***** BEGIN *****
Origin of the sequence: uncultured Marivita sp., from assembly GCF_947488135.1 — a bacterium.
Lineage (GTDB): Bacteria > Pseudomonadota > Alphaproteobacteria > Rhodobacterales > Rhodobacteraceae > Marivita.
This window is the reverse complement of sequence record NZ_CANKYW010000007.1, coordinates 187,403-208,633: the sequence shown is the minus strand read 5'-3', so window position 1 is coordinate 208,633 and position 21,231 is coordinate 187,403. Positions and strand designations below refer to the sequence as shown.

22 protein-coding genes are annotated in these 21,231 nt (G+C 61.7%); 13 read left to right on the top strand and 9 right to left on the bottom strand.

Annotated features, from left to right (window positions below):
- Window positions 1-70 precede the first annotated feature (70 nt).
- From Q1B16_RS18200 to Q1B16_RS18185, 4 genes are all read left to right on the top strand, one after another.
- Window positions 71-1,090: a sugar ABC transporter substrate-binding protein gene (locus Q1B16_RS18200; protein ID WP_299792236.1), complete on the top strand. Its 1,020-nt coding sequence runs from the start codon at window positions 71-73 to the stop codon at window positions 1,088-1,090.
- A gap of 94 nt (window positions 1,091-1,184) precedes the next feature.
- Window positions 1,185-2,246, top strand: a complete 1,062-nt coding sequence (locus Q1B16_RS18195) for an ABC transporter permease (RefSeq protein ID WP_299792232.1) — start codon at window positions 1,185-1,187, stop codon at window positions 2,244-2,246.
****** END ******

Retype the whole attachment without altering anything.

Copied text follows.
Origin of the sequence: uncultured Marivita sp., from assembly GCF_947488135.1 — a bacterium.
Lineage (GTDB): Bacteria > Pseudomonadota > Alphaproteobacteria > Rhodobacterales > Rhodobacteraceae > Marivita.
This window is the reverse complement of sequence record NZ_CANKYW010000007.1, coordinates 187,403-208,633: the sequence shown is the minus strand read 5'-3', so window position 1 is coordinate 208,633 and position 21,231 is coordinate 187,403. Positions and strand designations below refer to the sequence as shown.

22 protein-coding genes are annotated in these 21,231 nt (G+C 61.7%); 13 read left to right on the top strand and 9 right to left on the bottom strand.

Annotated features, from left to right (window positions below):
- Window positions 1-70 precede the first annotated feature (70 nt).
- From Q1B16_RS18200 to Q1B16_RS18185, 4 genes are all read left to right on the top strand, one after another.
- Window positions 71-1,090: a sugar ABC transporter substrate-binding protein gene (locus Q1B16_RS18200; protein ID WP_299792236.1), complete on the top strand. Its 1,020-nt coding sequence runs from the start codon at window positions 71-73 to the stop codon at window positions 1,088-1,090.
- A gap of 94 nt (window positions 1,091-1,184) precedes the next feature.
- Window positions 1,185-2,246, top strand: a complete 1,062-nt coding sequence (locus Q1B16_RS18195) for an ABC transporter permease (RefSeq protein ID WP_299792232.1) — start codon at window positions 1,185-1,187, stop codon at window positions 2,244-2,246.